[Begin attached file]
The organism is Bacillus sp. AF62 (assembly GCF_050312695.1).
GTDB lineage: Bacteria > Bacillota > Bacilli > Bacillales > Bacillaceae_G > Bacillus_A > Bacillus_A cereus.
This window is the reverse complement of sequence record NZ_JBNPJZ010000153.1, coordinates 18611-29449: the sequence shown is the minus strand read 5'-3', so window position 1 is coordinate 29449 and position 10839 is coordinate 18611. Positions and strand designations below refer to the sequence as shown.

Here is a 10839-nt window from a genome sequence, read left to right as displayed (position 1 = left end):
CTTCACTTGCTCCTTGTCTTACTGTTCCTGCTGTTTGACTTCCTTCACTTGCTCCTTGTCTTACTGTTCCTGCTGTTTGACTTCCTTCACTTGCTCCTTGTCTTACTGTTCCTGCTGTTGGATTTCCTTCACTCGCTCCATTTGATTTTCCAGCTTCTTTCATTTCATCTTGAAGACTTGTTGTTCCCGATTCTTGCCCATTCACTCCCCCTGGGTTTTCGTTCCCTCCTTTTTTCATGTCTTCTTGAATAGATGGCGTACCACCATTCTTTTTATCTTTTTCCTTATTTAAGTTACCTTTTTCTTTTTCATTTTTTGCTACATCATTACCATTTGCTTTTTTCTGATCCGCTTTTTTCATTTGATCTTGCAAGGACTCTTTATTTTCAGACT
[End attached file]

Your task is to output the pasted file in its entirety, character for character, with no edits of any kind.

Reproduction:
The organism is Bacillus sp. AF62 (assembly GCF_050312695.1).
GTDB lineage: Bacteria > Bacillota > Bacilli > Bacillales > Bacillaceae_G > Bacillus_A > Bacillus_A cereus.
This window is the reverse complement of sequence record NZ_JBNPJZ010000153.1, coordinates 18611-29449: the sequence shown is the minus strand read 5'-3', so window position 1 is coordinate 29449 and position 10839 is coordinate 18611. Positions and strand designations below refer to the sequence as shown.

Here is a 10839-nt window from a genome sequence, read left to right as displayed (position 1 = left end):
CTTCACTTGCTCCTTGTCTTACTGTTCCTGCTGTTTGACTTCCTTCACTTGCTCCTTGTCTTACTGTTCCTGCTGTTTGACTTCCTTCACTTGCTCCTTGTCTTACTGTTCCTGCTGTTGGATTTCCTTCACTCGCTCCATTTGATTTTCCAGCTTCTTTCATTTCATCTTGAAGACTTGTTGTTCCCGATTCTTGCCCATTCACTCCCCCTGGGTTTTCGTTCCCTCCTTTTTTCATGTCTTCTTGAATAGATGGCGTACCACCATTCTTTTTATCTTTTTCCTTATTTAAGTTACCTTTTTCTTTTTCATTTTTTGCTACATCATTACCATTTGCTTTTTTCTGATCCGCTTTTTTCATTTGATCTTGCAAGGACTCTTTATTTTCAGACT